Synapse-associated protein-97 mediates alpha-secretase ADAM10 trafficking and promotes its activity.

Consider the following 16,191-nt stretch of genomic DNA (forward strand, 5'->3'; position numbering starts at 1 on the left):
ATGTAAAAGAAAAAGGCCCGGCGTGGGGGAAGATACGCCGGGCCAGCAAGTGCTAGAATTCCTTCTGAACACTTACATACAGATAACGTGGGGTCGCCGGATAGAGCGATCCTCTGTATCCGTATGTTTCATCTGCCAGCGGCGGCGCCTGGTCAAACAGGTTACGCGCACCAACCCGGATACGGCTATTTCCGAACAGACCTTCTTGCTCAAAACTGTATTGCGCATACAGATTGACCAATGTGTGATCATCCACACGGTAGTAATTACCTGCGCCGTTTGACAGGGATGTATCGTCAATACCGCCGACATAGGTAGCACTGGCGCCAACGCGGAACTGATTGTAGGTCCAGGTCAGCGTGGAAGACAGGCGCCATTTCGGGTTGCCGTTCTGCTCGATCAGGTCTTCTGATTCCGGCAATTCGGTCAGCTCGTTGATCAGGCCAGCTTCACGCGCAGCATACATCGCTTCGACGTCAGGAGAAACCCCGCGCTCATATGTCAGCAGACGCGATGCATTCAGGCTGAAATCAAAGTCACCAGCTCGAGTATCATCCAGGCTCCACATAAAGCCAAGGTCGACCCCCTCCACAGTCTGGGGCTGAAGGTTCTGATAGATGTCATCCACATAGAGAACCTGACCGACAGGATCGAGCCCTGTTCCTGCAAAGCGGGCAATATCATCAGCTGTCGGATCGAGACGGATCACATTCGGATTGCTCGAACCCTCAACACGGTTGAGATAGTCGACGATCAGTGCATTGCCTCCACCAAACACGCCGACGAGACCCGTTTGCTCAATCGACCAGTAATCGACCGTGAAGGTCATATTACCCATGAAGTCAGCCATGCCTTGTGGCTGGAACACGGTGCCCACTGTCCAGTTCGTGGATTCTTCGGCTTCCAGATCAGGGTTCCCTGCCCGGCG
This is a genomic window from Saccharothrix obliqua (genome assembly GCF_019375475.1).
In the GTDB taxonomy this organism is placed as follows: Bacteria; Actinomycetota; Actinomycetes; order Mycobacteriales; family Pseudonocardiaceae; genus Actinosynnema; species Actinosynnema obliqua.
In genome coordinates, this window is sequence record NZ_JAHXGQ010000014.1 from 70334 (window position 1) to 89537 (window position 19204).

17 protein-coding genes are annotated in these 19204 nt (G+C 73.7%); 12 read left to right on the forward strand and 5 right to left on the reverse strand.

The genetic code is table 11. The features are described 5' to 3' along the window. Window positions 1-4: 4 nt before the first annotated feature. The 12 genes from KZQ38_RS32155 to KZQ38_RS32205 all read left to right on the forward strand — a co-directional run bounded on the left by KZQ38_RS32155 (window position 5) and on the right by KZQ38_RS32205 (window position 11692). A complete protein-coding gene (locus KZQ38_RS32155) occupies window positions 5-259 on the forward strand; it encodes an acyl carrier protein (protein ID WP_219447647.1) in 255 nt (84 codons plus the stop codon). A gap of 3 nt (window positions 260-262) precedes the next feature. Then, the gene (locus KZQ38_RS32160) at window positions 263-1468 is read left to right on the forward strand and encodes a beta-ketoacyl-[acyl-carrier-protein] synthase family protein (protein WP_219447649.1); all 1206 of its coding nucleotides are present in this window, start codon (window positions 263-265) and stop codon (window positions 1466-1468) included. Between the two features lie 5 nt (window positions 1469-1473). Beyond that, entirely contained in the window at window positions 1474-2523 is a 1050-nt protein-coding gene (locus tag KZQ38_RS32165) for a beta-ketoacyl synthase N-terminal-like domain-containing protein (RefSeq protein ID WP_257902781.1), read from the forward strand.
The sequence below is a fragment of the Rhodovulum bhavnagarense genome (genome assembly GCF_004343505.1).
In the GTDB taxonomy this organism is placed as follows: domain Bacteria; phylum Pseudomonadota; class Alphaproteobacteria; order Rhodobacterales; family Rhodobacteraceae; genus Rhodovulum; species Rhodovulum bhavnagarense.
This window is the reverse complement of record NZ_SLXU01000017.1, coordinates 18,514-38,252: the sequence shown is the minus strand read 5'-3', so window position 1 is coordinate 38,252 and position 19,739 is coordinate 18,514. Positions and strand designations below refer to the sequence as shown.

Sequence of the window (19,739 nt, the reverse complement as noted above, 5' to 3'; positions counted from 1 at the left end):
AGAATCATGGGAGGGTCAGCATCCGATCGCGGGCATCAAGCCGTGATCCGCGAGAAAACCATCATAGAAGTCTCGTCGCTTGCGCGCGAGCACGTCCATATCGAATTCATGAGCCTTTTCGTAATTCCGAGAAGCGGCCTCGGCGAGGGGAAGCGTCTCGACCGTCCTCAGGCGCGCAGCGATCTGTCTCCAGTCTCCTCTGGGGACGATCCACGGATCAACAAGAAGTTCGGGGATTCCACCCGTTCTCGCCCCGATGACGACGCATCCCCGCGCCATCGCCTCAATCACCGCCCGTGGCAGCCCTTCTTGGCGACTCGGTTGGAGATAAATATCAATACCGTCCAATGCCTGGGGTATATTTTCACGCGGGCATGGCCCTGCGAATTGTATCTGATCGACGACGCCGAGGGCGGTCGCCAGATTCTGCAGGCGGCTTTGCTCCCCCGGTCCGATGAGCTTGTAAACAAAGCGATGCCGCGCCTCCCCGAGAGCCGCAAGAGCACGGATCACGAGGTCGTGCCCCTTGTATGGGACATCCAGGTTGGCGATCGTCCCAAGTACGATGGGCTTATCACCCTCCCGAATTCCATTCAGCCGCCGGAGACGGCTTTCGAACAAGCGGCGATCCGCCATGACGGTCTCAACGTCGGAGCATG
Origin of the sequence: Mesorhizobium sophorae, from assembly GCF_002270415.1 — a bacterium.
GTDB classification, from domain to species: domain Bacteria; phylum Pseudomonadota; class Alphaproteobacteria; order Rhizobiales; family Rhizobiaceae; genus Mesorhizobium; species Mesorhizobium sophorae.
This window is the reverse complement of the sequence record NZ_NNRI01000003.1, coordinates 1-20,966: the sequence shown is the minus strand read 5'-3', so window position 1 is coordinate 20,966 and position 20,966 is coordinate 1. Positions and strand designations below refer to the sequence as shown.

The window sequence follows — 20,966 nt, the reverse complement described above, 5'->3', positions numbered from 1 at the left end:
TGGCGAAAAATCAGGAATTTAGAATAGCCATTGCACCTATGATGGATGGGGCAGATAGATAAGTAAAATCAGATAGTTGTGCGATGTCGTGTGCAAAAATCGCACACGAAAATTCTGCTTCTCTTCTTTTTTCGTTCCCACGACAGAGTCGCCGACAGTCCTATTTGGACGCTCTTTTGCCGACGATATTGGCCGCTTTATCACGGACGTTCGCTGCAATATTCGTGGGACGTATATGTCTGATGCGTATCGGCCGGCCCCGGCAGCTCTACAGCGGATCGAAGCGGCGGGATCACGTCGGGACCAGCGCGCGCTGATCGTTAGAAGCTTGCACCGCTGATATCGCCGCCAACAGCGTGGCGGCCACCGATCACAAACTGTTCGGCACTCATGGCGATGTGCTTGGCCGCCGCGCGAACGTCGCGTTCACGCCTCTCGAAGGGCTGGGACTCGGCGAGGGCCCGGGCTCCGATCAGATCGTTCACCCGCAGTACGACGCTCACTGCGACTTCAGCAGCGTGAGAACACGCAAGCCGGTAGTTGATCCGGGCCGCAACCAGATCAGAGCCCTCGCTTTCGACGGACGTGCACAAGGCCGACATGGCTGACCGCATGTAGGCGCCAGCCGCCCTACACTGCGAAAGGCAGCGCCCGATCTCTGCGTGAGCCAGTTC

Alzheimer's disease (AD) is a chronic neurodegenerative disorder caused by a combination of events impairing normal neuronal function. Here we found a molecular bridge between key elements of primary and secondary pathogenic events in AD, namely the elements of the amyloid cascade and synaptic dysfunction associated with the glutamatergic system. In fact, we report that synapse-associated protein-97 (SAP97), a protein involved in dynamic trafficking of proteins to the excitatory synapse, is responsible for driving ADAM10 (a disintegrin and metalloproteinase 10, the most accredited candidate for alpha-secretase) to the postsynaptic membrane, by a direct interaction through its Src homology 3 domain. NMDA receptor activation mediates this event and positively modulates alpha-secretase activity. Furthermore, perturbing ADAM10/SAP97 association in vivo by cell-permeable peptides impairs ADAM10 localization in postsynaptic membranes and consequently decreases the physiological amyloid precursor protein (APP) metabolism. Our findings indicate that glutamatergic synapse activation through NMDA receptor promotes the non-amyloidogenic APP cleavage, strengthening the correlation between APP metabolism and synaptic plasticity.
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